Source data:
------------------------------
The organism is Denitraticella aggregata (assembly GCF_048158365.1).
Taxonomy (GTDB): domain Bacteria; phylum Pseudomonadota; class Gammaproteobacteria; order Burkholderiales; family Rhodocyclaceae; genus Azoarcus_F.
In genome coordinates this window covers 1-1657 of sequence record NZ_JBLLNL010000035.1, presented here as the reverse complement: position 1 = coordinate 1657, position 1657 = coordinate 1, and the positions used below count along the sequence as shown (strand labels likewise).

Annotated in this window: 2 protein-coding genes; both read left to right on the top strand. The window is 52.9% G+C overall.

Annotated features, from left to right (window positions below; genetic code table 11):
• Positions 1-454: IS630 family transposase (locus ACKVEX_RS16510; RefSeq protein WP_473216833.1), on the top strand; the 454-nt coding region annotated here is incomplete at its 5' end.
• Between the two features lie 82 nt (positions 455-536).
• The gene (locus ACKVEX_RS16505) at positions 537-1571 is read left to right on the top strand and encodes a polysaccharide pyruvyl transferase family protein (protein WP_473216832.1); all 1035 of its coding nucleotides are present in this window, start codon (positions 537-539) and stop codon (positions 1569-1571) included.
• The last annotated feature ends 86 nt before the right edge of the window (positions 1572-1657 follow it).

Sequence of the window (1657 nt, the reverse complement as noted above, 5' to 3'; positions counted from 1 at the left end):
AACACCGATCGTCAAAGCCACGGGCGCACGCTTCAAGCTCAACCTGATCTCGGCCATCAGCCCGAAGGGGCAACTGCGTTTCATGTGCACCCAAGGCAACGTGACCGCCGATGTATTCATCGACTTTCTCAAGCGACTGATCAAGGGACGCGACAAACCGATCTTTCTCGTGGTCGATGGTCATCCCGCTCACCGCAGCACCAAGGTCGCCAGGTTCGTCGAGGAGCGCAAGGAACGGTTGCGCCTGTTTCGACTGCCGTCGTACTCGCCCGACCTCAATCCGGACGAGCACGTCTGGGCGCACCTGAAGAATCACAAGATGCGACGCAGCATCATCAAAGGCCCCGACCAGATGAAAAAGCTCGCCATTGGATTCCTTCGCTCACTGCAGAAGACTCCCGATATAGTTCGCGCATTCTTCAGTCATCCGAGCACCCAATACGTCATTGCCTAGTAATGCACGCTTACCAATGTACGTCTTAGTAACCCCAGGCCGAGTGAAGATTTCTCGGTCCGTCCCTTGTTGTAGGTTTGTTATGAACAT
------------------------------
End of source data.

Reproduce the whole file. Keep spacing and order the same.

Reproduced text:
The organism is Denitraticella aggregata (assembly GCF_048158365.1).
Taxonomy (GTDB): domain Bacteria; phylum Pseudomonadota; class Gammaproteobacteria; order Burkholderiales; family Rhodocyclaceae; genus Azoarcus_F.
In genome coordinates this window covers 1-1657 of sequence record NZ_JBLLNL010000035.1, presented here as the reverse complement: position 1 = coordinate 1657, position 1657 = coordinate 1, and the positions used below count along the sequence as shown (strand labels likewise).

Annotated in this window: 2 protein-coding genes; both read left to right on the top strand. The window is 52.9% G+C overall.

Annotated features, from left to right (window positions below; genetic code table 11):
• Positions 1-454: IS630 family transposase (locus ACKVEX_RS16510; RefSeq protein WP_473216833.1), on the top strand; the 454-nt coding region annotated here is incomplete at its 5' end.
• Between the two features lie 82 nt (positions 455-536).
• The gene (locus ACKVEX_RS16505) at positions 537-1571 is read left to right on the top strand and encodes a polysaccharide pyruvyl transferase family protein (protein WP_473216832.1); all 1035 of its coding nucleotides are present in this window, start codon (positions 537-539) and stop codon (positions 1569-1571) included.
• The last annotated feature ends 86 nt before the right edge of the window (positions 1572-1657 follow it).

Sequence of the window (1657 nt, the reverse complement as noted above, 5' to 3'; positions counted from 1 at the left end):
AACACCGATCGTCAAAGCCACGGGCGCACGCTTCAAGCTCAACCTGATCTCGGCCATCAGCCCGAAGGGGCAACTGCGTTTCATGTGCACCCAAGGCAACGTGACCGCCGATGTATTCATCGACTTTCTCAAGCGACTGATCAAGGGACGCGACAAACCGATCTTTCTCGTGGTCGATGGTCATCCCGCTCACCGCAGCACCAAGGTCGCCAGGTTCGTCGAGGAGCGCAAGGAACGGTTGCGCCTGTTTCGACTGCCGTCGTACTCGCCCGACCTCAATCCGGACGAGCACGTCTGGGCGCACCTGAAGAATCACAAGATGCGACGCAGCATCATCAAAGGCCCCGACCAGATGAAAAAGCTCGCCATTGGATTCCTTCGCTCACTGCAGAAGACTCCCGATATAGTTCGCGCATTCTTCAGTCATCCGAGCACCCAATACGTCATTGCCTAGTAATGCACGCTTACCAATGTACGTCTTAGTAACCCCAGGCCGAGTGAAGATTTCTCGGTCCGTCCCTTGTTGTAGGTTTGTTATGAACAT